“With permission, Mr Speaker, I would like to make a Statement on the special committee review into the historical actions of the Commonwealth War Graves Commission, when it was the Imperial War Graves Commission and subsequently.

I start by placing on the record my thanks and gratitude to the committee that compiled this comprehensive report, especially its chair, Sir Tim Hitchens, and contributing academics Dr George Hay, Dr John Burke and Professor Michèle Barrett. I am also grateful to the right honourable Member for Tottenham (Mr Lammy) who, alongside the makers of the Channel 4 documentary on this subject, provided the impetus for the establishment of the independent committee.

Today the committee’s findings are published. They make for sober reading. The First World War was a horrendous loss of life. People of all class and race from all nations suffered a great tragedy, which we rightly remember every year on Remembrance Sunday. Just over 100 years ago, what emerged from that atrocity was a belief by the survivors that all those who lost their lives deserved to be commemorated.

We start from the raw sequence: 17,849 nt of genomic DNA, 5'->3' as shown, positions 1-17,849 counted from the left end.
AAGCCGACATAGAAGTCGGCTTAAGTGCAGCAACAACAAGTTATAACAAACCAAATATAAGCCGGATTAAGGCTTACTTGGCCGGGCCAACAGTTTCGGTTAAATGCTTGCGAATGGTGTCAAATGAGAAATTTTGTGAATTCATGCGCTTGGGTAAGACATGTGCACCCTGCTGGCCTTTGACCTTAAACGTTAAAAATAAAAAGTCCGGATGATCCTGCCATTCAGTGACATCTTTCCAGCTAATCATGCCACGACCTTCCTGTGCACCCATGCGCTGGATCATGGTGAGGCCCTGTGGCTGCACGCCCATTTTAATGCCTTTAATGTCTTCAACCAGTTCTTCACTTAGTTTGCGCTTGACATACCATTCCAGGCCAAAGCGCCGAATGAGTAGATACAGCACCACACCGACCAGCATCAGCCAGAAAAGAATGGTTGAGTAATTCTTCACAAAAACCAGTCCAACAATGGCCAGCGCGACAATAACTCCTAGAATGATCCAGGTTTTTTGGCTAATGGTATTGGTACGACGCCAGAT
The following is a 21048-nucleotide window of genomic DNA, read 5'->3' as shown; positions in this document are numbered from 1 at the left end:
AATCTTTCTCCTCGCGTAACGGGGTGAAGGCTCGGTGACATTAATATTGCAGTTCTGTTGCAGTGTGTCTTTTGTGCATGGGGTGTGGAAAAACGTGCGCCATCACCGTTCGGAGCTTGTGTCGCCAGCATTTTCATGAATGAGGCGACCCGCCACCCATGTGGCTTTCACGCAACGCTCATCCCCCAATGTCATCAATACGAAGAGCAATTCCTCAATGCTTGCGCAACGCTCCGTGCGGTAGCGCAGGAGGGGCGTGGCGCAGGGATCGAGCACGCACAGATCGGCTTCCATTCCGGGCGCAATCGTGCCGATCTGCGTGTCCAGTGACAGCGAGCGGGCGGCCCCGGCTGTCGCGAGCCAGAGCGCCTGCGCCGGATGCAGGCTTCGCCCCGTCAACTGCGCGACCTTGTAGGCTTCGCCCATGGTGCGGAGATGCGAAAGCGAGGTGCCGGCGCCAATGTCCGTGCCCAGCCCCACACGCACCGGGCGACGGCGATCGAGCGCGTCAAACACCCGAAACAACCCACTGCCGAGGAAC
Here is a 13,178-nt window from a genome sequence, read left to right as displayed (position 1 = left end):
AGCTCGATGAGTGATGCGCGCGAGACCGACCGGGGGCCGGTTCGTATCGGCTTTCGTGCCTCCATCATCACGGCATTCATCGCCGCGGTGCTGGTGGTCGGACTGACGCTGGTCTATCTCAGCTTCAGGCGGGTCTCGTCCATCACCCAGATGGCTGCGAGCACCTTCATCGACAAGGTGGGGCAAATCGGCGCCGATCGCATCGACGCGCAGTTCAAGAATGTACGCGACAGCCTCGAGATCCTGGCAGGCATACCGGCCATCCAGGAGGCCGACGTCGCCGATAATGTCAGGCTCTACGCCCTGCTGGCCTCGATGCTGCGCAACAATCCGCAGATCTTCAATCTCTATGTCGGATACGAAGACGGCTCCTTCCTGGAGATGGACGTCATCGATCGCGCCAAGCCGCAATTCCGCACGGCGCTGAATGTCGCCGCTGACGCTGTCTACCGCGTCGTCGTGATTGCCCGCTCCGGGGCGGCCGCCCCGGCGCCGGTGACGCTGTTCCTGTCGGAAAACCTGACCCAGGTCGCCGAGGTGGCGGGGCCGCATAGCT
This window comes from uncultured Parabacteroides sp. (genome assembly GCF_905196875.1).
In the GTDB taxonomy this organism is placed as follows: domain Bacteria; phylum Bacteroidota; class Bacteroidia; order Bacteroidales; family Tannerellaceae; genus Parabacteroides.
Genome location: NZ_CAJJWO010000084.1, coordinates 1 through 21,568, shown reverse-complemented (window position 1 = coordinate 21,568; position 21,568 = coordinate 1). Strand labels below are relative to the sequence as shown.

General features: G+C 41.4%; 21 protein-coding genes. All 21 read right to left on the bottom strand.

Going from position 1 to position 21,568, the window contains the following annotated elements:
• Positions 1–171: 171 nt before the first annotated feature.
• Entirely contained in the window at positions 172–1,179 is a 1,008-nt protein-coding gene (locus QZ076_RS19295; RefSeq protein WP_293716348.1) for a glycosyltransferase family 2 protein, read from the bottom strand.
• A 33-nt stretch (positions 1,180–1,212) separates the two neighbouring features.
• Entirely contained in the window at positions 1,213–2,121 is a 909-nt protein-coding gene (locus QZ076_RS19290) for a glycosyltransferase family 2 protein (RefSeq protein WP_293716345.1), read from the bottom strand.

When the Imperial War Graves Commission was established, its founding principle was the equality of treatment in death. Whatever an individual’s rank in social or military life and whatever their religion, they would be commemorated identically. Unfortunately, the work of this report shows that it fell short in delivering on that principle. The IWGC relied on others to seek out the bodies of the dead, and where it could not find them, it worked with the offices of state to produce lists of those who did not return and remained unaccounted for.

Given the pressures and confusion spun by such a war, in many ways it is hardly surprising that mistakes were made at both stages. What is surprising and disappointing, however, is the number of mistakes—the number of casualties commemorated unequally, the number commemorated without names, and the number otherwise entirely unaccounted for. That is not excusable. In some circumstances, there was little the IWGC could do. With neither bodies nor names, general memorials were the only way in which some groups might be commemorated at the time.

None the less, there are examples where the organisation also deliberately overlooked the evidence that might have allowed it to find those names. In others, commission officials in the 1920s were happy to work with local administrations on projects across the empire that ran contrary to the principles of equality in death. Elsewhere, it is clear that commission officials pursued agendas and sought evidence or support locally to endorse 67 courses of action that jeopardised those same principles. In the small number of cases where commission officials had greater say in the recovery and marking of graves, overarching imperial ideology connected to racial and religious differences was used to divide the dead and treat them unequally in ways that were impossible in Europe.